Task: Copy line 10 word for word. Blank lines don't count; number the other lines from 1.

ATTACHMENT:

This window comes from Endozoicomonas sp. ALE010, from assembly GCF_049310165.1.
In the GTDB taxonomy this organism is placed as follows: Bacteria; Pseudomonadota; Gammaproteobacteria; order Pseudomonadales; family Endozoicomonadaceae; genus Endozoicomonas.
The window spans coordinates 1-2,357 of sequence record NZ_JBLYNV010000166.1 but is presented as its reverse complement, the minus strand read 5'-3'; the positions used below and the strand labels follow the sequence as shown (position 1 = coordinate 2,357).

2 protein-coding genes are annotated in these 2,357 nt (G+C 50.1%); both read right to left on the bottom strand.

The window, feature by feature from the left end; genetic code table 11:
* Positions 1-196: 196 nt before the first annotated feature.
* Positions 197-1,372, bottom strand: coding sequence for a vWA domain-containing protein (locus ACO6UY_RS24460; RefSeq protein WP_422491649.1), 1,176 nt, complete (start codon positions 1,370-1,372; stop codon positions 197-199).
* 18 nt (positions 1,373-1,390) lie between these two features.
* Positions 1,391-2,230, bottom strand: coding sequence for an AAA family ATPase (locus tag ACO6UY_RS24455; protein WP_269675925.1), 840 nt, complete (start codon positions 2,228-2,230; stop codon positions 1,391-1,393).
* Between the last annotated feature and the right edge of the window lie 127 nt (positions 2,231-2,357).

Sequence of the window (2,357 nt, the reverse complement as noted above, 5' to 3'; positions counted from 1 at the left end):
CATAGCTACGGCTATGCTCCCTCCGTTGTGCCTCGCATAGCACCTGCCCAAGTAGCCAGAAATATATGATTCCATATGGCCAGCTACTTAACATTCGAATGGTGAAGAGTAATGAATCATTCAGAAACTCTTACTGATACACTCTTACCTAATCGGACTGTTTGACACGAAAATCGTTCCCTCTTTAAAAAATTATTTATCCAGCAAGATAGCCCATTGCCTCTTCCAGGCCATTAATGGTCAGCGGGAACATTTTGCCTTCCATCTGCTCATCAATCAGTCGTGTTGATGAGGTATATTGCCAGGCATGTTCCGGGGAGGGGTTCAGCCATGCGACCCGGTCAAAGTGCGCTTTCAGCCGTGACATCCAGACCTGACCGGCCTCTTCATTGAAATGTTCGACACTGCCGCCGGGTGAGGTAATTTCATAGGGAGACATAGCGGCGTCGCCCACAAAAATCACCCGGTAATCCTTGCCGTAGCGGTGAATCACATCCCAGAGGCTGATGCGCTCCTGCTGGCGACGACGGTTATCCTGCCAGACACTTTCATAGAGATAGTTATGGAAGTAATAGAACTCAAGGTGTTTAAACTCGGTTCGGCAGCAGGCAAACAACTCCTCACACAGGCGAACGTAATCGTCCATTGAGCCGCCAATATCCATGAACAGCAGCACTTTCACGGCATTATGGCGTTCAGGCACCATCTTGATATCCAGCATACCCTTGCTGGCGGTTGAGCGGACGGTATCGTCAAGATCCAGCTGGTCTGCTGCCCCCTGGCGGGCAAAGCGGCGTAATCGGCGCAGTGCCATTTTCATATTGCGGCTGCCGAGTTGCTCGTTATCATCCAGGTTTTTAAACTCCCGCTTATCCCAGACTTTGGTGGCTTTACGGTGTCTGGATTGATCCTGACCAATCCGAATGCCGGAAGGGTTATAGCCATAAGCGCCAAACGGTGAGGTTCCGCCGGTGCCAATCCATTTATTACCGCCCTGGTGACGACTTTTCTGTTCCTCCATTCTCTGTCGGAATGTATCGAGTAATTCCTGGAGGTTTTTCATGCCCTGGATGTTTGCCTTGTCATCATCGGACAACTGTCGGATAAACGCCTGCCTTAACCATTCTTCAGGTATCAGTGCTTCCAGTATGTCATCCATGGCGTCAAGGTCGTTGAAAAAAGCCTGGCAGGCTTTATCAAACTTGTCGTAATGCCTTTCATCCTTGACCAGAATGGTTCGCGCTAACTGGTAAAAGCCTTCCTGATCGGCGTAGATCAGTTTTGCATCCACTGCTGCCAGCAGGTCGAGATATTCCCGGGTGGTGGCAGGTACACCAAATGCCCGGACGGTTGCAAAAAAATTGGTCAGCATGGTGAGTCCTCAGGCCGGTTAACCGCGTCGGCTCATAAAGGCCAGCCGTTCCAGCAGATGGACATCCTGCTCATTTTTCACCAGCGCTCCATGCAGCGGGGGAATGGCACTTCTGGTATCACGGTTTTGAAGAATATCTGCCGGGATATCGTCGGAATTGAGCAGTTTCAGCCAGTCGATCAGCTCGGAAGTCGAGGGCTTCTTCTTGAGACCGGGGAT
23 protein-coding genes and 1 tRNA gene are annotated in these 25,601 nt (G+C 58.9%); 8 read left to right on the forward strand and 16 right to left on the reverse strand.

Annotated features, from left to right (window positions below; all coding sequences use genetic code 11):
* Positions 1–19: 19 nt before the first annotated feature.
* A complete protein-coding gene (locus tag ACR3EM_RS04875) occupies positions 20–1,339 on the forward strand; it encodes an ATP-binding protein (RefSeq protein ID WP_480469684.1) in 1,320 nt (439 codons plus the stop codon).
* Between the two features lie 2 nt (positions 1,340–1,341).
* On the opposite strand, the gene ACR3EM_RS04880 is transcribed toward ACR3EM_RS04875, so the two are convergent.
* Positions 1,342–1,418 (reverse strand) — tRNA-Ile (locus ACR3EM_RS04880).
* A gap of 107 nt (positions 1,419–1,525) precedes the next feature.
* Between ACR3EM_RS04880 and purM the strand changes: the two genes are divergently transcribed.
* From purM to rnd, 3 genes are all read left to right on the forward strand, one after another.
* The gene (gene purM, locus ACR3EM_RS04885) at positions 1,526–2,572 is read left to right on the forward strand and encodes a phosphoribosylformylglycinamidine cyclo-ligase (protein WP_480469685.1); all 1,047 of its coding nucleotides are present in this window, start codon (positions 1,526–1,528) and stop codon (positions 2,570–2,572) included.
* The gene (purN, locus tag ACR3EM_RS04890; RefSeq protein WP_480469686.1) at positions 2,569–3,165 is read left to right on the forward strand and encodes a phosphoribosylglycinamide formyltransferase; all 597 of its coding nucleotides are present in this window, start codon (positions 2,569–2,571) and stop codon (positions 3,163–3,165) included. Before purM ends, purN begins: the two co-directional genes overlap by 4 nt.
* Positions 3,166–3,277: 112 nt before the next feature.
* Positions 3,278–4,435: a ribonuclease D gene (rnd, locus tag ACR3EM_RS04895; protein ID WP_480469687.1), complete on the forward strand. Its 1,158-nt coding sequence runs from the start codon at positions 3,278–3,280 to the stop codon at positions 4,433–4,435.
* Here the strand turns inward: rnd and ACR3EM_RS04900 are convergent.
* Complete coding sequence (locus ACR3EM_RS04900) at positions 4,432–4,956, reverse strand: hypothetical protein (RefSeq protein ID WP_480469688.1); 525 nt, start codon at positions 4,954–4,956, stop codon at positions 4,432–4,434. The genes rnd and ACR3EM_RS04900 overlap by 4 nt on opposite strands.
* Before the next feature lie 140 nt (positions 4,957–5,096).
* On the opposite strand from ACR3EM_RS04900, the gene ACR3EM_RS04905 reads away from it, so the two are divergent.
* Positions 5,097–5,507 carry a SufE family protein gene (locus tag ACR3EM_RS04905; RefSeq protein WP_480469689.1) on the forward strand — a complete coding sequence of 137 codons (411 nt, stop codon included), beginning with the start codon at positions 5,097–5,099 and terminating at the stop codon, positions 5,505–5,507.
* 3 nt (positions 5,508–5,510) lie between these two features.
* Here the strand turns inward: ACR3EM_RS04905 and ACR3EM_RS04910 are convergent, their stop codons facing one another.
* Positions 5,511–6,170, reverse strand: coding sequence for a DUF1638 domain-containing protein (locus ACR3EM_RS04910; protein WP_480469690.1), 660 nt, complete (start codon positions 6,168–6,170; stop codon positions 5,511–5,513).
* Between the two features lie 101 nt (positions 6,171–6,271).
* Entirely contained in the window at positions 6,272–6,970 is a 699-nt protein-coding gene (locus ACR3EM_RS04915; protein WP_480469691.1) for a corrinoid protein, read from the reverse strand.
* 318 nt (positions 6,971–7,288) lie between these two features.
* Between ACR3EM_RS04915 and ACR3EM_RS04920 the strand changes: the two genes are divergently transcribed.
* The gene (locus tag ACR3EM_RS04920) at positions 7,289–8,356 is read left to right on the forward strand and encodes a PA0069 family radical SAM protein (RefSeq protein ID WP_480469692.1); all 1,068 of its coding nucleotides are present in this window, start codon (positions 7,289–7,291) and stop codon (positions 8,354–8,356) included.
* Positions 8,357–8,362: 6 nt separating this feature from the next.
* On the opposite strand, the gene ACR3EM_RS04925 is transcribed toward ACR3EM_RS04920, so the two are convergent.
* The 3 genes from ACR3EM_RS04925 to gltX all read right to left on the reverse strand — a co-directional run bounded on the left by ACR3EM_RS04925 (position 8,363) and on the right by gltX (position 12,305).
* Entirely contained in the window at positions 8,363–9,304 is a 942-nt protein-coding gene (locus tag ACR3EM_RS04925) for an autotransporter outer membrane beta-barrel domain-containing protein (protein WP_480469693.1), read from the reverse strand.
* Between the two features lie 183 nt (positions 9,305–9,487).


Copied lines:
* Between the last annotated feature and the right edge of the window lie 127 nt (positions 2,231-2,357).